M7 grenade launcher

The M7 grenade launcher, formally rifle grenade launcher, M7, was a 22 mm rifle grenade launcher attachment for the M1 Garand rifle that saw widespread use throughout World War II and the Korean War. The M7 was a tube-shaped device, with one end slotting over the muzzle of the rifle and attaching to the bayonet mount, and the other end holding the grenade in place. Blank cartridges were loaded into the rifle prior to firing. When fired, the expanding gases generated by the cartridges propelled the grenade forward with considerable force. The M7 could fire grenades up to 200 metres (220 yards), compared with the maximum of 30 metres (33 yards) achieved by a hand-thrown grenade.

M7 grenade launcher
M1Garand muzzle grenade.jpg
M1 Garand (top) M9 rifle grenade on M7A3 grenade launcher (middle)
TypeRifle grenade launcher attachment
Place of originUnited States
Service history
In service1943–1957
Used byUnited States
Philippine Commonwealth
Philippine Republic
Army of the Republic of Vietnam[1]
WarsWorld War II
Korean War
Hukbalahap Rebellion
Vietnam War

Anti-armor (M9), Fragmentation (M17), and smoke grenades (M22) were available for the M7.


When the United States entered World War II at the end of 1941, all infantry were issued with the Mk 2 fragmentation hand grenade. Owing to its hand-thrown nature, it had a range of only about 35 yards (32 meters) and could not be used against armored targets. To keep its weight down, it had to have a small charge, with a fatality radius of just 6 yards (5.5 meters). For longer ranges, rifle grenade attachments were available for the M1903 Springfield (M1 grenade launcher) and M1917 Enfield (M2 grenade launcher). These rifles were limited standard, however, and had been all but replaced in frontline service by the new service rifle, the M1 Garand, by 1943. To rectify this, U.S. Army Ordnance designed a new launcher attachment for the M1 Garand, designated the M7, which could fire much heavier grenades up to 250 yards. M7-compatible fragmentation grenades had a fatality radius of 11 yards (10 meters).[2][3] It entered production and service in 1943.[2]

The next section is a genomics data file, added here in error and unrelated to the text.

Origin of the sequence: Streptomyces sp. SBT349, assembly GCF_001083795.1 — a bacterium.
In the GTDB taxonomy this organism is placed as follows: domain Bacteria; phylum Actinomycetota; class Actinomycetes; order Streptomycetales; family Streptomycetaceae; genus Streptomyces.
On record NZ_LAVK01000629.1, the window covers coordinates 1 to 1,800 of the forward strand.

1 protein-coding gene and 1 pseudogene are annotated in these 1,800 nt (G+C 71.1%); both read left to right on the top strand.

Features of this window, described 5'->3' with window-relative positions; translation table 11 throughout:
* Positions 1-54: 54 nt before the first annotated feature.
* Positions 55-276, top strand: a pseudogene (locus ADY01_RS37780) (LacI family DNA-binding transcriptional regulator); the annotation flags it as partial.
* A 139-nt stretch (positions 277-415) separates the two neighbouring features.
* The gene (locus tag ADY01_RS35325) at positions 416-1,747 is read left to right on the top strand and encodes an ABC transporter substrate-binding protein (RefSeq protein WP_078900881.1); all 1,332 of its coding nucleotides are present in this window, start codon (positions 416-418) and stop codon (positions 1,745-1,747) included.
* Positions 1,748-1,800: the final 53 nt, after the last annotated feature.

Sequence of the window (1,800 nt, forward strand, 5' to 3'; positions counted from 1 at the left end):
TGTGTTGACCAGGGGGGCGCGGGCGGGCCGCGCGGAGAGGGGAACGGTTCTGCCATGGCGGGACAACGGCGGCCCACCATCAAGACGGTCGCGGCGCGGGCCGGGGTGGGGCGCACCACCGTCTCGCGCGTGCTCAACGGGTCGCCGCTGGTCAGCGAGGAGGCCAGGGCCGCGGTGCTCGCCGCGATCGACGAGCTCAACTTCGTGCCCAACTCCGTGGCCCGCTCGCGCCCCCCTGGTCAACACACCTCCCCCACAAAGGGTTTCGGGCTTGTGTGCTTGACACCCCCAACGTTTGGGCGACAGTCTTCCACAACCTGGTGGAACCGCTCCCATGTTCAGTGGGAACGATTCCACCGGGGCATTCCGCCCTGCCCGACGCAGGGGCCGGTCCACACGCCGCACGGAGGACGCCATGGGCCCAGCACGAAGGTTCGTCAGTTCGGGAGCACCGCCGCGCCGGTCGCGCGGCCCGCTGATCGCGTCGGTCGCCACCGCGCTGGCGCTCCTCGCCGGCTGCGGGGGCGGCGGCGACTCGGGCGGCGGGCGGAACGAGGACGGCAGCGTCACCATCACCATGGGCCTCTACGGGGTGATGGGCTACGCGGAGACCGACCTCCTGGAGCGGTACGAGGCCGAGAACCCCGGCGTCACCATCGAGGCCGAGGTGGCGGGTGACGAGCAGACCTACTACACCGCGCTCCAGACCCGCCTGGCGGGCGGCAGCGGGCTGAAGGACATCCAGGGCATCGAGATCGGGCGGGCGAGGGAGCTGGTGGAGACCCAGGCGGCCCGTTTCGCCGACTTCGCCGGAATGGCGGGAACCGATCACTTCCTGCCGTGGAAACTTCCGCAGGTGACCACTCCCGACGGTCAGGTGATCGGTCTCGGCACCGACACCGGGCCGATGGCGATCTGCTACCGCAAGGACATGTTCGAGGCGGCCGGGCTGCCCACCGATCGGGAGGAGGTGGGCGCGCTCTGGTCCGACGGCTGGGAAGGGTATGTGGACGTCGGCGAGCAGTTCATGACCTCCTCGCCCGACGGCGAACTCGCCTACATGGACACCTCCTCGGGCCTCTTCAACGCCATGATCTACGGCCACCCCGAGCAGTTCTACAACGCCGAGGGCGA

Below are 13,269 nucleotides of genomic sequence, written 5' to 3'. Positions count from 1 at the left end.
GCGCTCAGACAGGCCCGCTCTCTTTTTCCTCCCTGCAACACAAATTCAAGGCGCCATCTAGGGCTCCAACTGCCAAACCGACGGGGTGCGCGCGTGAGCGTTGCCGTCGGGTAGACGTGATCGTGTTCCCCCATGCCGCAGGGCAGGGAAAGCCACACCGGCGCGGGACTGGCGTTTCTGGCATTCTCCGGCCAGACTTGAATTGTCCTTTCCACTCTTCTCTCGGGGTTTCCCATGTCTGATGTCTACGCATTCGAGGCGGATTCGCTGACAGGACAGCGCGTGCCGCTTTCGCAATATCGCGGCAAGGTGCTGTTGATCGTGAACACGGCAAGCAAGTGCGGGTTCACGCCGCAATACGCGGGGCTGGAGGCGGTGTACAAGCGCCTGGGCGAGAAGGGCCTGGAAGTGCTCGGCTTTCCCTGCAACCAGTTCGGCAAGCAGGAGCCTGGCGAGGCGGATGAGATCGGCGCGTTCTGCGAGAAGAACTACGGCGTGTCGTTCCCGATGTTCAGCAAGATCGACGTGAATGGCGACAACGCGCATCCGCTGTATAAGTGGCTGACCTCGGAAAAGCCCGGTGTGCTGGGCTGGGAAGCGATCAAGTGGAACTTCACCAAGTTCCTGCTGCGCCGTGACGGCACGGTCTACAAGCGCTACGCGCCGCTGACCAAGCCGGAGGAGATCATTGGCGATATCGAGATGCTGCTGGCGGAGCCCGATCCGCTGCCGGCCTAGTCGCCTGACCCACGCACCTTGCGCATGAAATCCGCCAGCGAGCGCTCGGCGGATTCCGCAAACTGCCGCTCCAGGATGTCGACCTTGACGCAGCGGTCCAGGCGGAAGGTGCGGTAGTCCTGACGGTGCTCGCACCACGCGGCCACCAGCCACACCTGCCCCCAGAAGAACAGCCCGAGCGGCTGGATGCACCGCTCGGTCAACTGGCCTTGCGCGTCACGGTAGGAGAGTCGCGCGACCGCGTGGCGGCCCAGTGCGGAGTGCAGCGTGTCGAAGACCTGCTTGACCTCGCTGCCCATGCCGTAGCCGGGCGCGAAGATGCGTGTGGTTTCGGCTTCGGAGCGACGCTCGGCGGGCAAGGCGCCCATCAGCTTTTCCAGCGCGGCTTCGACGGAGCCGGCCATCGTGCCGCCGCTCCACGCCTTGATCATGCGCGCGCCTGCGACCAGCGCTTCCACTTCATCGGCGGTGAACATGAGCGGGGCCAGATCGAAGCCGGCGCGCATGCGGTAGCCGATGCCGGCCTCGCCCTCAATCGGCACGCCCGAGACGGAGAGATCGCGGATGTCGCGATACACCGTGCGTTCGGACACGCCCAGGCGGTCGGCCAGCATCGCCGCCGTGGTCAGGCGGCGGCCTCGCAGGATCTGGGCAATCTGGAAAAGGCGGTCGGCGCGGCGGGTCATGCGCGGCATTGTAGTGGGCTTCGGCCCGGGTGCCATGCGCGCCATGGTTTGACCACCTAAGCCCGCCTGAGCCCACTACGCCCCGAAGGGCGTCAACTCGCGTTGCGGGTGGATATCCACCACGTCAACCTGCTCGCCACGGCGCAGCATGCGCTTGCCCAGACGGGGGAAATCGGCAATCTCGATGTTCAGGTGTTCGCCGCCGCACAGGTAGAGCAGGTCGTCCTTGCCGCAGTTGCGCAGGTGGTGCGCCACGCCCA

Design details and employmentEdit

An American soldier demonstrating the use of the M7 grenade launcher to fire a practice grenade with a wire or rope attached using his M1 Garand.

The M7 grenade launcher was a tube-shaped device with an overall length (including the mounting bracket) of 7.5 inches. One end fitted onto the barrel of the M1 Garand rifle enclosing the muzzle, and was held in place with the rifle's bayonet lug. The other end was cylindrical with a small clip that held the grenade in place by friction. To launch a grenade, a special high-powered blank cartridge made specifically for the purpose (the .30-06 Springfield M3 grenade cartridge) was chambered in the rifle. Using markings engraved onto the device to determine the desired range, the rifle grenade was slipped over the launcher. When fired, the resulting expanding gases propelled the grenade a considerable distance depending on the grenade type, the vertical angle that the rifle was held, and how far the grenade was positioned onto the launcher. Since the device disabled the semi-automatic function of the rifle to prevent damage to the gun from firing grenades, the rifle could not be fired normally when the M7 launcher was in place; the gun could be fired in an emergency by cycling the action by hand. Fragmentation, anti-tank, and smoke grenades and pyrotechnic signals were available along with an adapter to enable the use of hand grenades.[2] One to three M7 grenade launchers were issued to each rifle squad depending on period. It was also issued to support and headquarters elements.[4]

M15 auxiliary sight on the left side an M1 Garand.

The M7 series grenade launcher came with accessories. The M15 auxiliary sight was mounted on the left-hand side of the stock accompanied by a template to allow it to be properly positioned on the stock. A spirit level allowed the user to figure out the arc of the weapon to aid in aiming the grenade. A rubber recoil boot (part No. B200968) could be slipped on the butt of the Garand's stock to reduce recoil when it was fired.